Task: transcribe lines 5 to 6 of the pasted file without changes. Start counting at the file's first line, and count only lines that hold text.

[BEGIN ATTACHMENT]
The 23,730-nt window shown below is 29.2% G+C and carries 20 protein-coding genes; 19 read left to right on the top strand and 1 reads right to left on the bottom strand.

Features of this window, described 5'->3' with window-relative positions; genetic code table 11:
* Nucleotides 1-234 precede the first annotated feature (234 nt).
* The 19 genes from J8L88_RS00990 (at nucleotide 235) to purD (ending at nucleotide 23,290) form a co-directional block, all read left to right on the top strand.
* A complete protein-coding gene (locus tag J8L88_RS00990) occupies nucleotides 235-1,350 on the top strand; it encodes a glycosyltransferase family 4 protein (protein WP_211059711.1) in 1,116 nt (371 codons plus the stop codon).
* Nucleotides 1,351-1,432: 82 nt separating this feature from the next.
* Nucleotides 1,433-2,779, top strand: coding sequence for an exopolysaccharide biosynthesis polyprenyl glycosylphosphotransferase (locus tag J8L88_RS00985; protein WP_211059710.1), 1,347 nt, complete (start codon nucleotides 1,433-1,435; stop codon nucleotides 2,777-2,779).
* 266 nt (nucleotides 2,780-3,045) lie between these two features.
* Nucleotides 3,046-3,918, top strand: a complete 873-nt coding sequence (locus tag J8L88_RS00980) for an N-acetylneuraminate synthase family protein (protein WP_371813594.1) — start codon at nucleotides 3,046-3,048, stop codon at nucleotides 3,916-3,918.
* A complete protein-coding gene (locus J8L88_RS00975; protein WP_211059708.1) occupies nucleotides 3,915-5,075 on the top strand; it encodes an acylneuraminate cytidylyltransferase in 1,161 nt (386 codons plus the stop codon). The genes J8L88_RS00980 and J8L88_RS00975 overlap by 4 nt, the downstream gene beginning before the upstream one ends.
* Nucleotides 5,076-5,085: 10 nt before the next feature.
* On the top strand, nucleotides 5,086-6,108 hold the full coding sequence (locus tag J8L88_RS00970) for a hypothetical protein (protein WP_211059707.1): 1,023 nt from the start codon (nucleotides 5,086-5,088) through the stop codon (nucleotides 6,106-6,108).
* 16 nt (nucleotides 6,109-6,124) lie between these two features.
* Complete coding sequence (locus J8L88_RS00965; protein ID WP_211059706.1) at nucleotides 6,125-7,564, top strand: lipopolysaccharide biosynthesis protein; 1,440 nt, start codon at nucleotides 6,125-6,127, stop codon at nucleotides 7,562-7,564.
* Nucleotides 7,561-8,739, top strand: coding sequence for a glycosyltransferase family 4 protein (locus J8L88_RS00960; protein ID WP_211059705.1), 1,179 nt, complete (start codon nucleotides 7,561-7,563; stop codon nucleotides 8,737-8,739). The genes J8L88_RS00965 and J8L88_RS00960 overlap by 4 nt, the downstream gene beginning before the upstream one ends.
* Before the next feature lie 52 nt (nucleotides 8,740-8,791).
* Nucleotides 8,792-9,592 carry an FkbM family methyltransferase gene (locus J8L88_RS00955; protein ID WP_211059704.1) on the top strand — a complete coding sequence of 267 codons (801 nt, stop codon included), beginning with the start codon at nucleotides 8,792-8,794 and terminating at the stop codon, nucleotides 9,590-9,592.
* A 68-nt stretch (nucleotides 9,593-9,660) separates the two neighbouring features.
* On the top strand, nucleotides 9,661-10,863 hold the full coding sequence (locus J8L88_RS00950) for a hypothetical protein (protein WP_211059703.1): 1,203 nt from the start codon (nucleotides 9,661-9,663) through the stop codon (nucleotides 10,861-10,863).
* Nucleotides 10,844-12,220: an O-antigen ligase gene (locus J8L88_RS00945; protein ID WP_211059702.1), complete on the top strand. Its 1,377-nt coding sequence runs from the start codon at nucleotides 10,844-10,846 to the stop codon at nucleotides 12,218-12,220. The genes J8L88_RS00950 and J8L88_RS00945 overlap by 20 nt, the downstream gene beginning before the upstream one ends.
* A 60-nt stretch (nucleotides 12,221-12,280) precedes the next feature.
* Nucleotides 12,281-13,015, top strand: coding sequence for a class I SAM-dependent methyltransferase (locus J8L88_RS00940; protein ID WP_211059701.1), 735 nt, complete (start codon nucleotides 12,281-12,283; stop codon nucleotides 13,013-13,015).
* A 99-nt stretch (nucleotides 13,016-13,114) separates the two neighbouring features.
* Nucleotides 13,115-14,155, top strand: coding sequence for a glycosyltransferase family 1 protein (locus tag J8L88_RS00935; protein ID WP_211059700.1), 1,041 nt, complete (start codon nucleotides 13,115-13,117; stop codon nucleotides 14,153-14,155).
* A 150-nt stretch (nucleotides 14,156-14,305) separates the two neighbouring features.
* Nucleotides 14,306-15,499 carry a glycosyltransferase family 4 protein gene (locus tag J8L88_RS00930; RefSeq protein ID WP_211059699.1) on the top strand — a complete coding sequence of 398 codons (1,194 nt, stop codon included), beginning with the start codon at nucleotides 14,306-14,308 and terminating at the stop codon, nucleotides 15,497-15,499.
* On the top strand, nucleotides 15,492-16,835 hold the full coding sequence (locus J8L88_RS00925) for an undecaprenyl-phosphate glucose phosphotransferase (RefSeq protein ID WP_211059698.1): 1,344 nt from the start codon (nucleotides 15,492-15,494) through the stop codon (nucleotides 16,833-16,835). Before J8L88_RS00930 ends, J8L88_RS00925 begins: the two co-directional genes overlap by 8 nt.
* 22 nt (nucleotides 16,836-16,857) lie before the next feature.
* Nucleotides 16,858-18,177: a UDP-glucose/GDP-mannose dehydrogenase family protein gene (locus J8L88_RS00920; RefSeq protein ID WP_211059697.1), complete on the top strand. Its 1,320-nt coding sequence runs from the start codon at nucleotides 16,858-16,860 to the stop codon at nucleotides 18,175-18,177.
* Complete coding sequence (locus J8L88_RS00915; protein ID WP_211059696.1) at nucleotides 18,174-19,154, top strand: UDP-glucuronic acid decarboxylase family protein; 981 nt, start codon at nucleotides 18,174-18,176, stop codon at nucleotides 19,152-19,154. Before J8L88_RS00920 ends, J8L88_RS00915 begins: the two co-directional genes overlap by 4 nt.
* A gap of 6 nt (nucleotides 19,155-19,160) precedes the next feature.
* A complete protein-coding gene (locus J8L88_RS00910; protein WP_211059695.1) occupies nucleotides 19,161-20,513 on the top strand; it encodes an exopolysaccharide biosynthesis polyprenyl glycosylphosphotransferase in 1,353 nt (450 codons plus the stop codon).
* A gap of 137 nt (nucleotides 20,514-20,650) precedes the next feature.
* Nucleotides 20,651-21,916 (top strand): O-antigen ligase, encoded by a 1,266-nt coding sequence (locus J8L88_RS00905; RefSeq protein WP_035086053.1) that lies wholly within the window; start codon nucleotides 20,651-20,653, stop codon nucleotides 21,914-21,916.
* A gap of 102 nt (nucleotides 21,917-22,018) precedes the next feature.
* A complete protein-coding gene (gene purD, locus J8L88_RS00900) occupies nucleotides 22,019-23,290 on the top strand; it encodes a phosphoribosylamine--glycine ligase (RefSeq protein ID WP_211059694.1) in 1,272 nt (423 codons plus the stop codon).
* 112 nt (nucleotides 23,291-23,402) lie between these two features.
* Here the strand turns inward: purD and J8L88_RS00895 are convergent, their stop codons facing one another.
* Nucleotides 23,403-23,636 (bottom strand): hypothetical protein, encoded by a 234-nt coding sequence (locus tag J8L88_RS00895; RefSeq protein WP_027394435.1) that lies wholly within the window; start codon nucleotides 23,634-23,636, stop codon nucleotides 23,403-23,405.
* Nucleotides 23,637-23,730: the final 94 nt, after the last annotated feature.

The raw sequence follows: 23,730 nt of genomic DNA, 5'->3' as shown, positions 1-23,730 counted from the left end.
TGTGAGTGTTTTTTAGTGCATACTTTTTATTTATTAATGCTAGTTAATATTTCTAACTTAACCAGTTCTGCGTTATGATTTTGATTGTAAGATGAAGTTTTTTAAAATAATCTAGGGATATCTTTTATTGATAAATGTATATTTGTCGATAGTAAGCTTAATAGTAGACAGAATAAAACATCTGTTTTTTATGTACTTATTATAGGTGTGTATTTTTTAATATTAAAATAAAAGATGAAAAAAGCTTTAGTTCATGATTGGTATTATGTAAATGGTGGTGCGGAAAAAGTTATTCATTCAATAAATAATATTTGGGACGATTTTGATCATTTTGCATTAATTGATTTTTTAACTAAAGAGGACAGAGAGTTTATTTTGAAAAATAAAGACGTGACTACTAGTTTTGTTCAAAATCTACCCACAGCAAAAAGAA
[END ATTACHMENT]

* A complete protein-coding gene (locus tag J8L88_RS00990) occupies nucleotides 235-1,350 on the top strand; it encodes a glycosyltransferase family 4 protein (protein WP_211059711.1) in 1,116 nt (371 codons plus the stop codon).
* Nucleotides 1,351-1,432: 82 nt separating this feature from the next.